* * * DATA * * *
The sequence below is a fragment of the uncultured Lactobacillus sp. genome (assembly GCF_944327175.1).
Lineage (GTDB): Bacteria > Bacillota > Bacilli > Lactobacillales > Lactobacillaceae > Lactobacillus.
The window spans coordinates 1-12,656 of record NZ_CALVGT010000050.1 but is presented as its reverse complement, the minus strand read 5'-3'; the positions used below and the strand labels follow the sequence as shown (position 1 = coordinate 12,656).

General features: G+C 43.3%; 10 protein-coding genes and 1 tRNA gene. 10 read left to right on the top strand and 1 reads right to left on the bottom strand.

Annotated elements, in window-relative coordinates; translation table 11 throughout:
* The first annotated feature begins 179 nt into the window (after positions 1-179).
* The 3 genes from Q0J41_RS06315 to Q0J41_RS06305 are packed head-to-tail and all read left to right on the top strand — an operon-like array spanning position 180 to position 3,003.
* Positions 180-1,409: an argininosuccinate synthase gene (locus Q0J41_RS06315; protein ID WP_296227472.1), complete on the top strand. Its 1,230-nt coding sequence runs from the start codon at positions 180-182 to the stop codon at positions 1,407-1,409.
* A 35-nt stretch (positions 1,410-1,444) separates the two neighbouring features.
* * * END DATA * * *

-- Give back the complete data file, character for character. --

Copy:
The sequence below is a fragment of the uncultured Lactobacillus sp. genome (assembly GCF_944327175.1).
Lineage (GTDB): Bacteria > Bacillota > Bacilli > Lactobacillales > Lactobacillaceae > Lactobacillus.
The window spans coordinates 1-12,656 of record NZ_CALVGT010000050.1 but is presented as its reverse complement, the minus strand read 5'-3'; the positions used below and the strand labels follow the sequence as shown (position 1 = coordinate 12,656).

General features: G+C 43.3%; 10 protein-coding genes and 1 tRNA gene. 10 read left to right on the top strand and 1 reads right to left on the bottom strand.

Annotated elements, in window-relative coordinates; translation table 11 throughout:
* The first annotated feature begins 179 nt into the window (after positions 1-179).
* The 3 genes from Q0J41_RS06315 to Q0J41_RS06305 are packed head-to-tail and all read left to right on the top strand — an operon-like array spanning position 180 to position 3,003.
* Positions 180-1,409: an argininosuccinate synthase gene (locus Q0J41_RS06315; protein ID WP_296227472.1), complete on the top strand. Its 1,230-nt coding sequence runs from the start codon at positions 180-182 to the stop codon at positions 1,407-1,409.
* A 35-nt stretch (positions 1,410-1,444) separates the two neighbouring features.